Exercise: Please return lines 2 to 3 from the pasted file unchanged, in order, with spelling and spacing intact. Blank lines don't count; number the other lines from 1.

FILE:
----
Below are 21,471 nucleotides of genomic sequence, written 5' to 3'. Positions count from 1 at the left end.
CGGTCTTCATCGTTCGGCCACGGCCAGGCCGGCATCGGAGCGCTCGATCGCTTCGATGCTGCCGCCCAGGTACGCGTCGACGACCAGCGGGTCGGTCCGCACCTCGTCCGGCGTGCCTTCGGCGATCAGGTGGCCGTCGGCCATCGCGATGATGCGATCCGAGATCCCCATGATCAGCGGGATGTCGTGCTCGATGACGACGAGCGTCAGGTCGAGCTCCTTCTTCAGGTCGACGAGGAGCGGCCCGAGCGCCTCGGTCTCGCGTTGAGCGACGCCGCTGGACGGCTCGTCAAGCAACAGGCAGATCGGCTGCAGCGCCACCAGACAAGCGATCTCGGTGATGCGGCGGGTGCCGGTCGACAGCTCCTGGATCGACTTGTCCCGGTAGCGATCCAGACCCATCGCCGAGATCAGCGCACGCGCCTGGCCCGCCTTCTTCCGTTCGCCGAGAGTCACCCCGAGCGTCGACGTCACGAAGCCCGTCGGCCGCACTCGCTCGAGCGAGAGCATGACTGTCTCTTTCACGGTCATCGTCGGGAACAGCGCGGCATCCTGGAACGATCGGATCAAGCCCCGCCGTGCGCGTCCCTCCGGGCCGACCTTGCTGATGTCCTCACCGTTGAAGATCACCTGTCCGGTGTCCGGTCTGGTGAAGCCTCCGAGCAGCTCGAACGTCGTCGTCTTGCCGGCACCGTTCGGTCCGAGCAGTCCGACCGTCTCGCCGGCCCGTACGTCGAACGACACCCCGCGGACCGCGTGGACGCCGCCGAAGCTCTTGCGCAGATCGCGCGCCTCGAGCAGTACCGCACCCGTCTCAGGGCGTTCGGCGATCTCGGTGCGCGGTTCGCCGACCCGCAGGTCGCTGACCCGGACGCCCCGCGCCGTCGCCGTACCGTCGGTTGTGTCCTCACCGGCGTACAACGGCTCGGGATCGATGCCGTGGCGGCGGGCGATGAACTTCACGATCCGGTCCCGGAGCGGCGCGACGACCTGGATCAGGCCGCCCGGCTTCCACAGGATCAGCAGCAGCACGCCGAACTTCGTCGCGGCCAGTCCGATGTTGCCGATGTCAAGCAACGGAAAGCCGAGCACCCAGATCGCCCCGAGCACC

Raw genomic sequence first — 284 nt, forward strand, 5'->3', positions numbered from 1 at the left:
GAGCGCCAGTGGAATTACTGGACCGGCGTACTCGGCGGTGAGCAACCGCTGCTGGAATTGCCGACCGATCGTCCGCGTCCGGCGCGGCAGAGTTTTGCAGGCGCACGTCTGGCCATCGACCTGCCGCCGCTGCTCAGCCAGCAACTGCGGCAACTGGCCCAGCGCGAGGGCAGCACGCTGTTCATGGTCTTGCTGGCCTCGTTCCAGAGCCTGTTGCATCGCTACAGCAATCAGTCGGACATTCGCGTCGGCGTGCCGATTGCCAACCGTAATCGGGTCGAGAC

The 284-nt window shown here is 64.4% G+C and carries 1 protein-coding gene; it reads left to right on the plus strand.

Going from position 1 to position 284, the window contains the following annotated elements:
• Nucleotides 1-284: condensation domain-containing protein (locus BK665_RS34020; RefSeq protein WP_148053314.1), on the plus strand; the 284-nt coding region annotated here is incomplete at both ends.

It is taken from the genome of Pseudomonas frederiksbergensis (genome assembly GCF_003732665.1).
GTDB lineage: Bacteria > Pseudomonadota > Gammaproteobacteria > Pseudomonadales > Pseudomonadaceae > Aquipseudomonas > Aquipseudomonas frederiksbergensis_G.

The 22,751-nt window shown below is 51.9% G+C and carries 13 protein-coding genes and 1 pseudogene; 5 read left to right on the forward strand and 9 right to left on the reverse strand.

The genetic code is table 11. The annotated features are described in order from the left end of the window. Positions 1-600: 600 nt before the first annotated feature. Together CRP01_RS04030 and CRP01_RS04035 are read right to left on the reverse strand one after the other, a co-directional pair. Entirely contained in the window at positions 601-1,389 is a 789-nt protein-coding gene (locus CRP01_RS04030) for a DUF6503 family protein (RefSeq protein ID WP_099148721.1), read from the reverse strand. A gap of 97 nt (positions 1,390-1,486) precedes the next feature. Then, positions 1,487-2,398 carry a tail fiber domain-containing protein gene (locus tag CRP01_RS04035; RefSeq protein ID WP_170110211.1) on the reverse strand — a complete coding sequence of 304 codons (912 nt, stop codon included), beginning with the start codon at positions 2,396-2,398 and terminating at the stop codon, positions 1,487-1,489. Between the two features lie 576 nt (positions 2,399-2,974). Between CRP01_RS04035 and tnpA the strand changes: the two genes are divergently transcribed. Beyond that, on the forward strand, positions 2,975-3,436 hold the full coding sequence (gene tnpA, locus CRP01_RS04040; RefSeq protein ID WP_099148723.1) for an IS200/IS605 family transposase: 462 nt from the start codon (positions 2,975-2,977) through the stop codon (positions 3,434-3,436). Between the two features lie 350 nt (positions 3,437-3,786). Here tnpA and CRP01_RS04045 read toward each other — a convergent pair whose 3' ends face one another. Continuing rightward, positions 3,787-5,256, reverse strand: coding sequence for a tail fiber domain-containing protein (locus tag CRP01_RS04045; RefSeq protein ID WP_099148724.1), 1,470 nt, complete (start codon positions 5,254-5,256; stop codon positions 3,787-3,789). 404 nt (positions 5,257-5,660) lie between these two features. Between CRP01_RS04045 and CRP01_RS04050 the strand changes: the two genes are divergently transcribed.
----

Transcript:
CGGTCTTCATCGTTCGGCCACGGCCAGGCCGGCATCGGAGCGCTCGATCGCTTCGATGCTGCCGCCCAGGTACGCGTCGACGACCAGCGGGTCGGTCCGCACCTCGTCCGGCGTGCCTTCGGCGATCAGGTGGCCGTCGGCCATCGCGATGATGCGATCCGAGATCCCCATGATCAGCGGGATGTCGTGCTCGATGACGACGAGCGTCAGGTCGAGCTCCTTCTTCAGGTCGACGAGGAGCGGCCCGAGCGCCTCGGTCTCGCGTTGAGCGACGCCGCTGGACGGCTCGTCAAGCAACAGGCAGATCGGCTGCAGCGCCACCAGACAAGCGATCTCGGTGATGCGGCGGGTGCCGGTCGACAGCTCCTGGATCGACTTGTCCCGGTAGCGATCCAGACCCATCGCCGAGATCAGCGCACGCGCCTGGCCCGCCTTCTTCCGTTCGCCGAGAGTCACCCCGAGCGTCGACGTCACGAAGCCCGTCGGCCGCACTCGCTCGAGCGAGAGCATGACTGTCTCTTTCACGGTCATCGTCGGGAACAGCGCGGCATCCTGGAACGATCGGATCAAGCCCCGCCGTGCGCGTCCCTCCGGGCCGACCTTGCTGATGTCCTCACCGTTGAAGATCACCTGTCCGGTGTCCGGTCTGGTGAAGCCTCCGAGCAGCTCGAACGTCGTCGTCTTGCCGGCACCGTTCGGTCCGAGCAGTCCGACCGTCTCGCCGGCCCGTACGTCGAACGACACCCCGCGGACCGCGTGGACGCCGCCGAAGCTCTTGCGCAGATCGCGCGCCTCGAGCAGTACCGCACCCGTCTCAGGGCGTTCGGCGATCTCGGTGCGCGGTTCGCCGACCCGCAGGTCGCTGACCCGGACGCCCCGCGCCGTCGCCGTACCGTCGGTTGTGTCCTCACCGGCGTACAACGGCTCGGGATCGATGCCGTGGCGGCGGGCGATGAACTTCACGATCCGGTCCCGGAGCGGCGCGACGACCTGGATCAGGCCGCCCGGCTTCCACAGGATCAGCAGCAGCACGCCGAACTTCGTCGCGGCCAGTCCGATGTTGCCGATGTCAAGCAACGGAAAGCCGAGCACCCAGATCGCCCCGAGCACC

Raw genomic sequence first — 284 nt, forward strand, 5'->3', positions numbered from 1 at the left: